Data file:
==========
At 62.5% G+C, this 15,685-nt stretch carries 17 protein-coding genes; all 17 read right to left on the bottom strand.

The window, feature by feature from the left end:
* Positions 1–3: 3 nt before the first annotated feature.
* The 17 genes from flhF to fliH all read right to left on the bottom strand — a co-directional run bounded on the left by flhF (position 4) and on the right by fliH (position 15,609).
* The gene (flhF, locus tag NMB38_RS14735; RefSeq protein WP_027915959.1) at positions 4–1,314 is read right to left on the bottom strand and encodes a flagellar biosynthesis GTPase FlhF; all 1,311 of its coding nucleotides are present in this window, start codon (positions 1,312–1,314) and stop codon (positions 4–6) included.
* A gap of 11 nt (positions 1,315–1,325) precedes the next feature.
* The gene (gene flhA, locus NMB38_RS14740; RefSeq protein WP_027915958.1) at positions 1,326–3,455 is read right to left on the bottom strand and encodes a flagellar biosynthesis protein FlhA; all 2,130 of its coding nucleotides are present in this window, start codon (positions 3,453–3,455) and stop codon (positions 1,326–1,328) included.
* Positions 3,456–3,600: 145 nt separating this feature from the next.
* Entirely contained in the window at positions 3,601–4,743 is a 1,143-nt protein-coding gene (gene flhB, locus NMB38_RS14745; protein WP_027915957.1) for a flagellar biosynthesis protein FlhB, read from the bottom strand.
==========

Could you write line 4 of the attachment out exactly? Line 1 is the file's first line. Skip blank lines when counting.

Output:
* The 17 genes from flhF to fliH all read right to left on the bottom strand — a co-directional run bounded on the left by flhF (position 4) and on the right by fliH (position 15,609).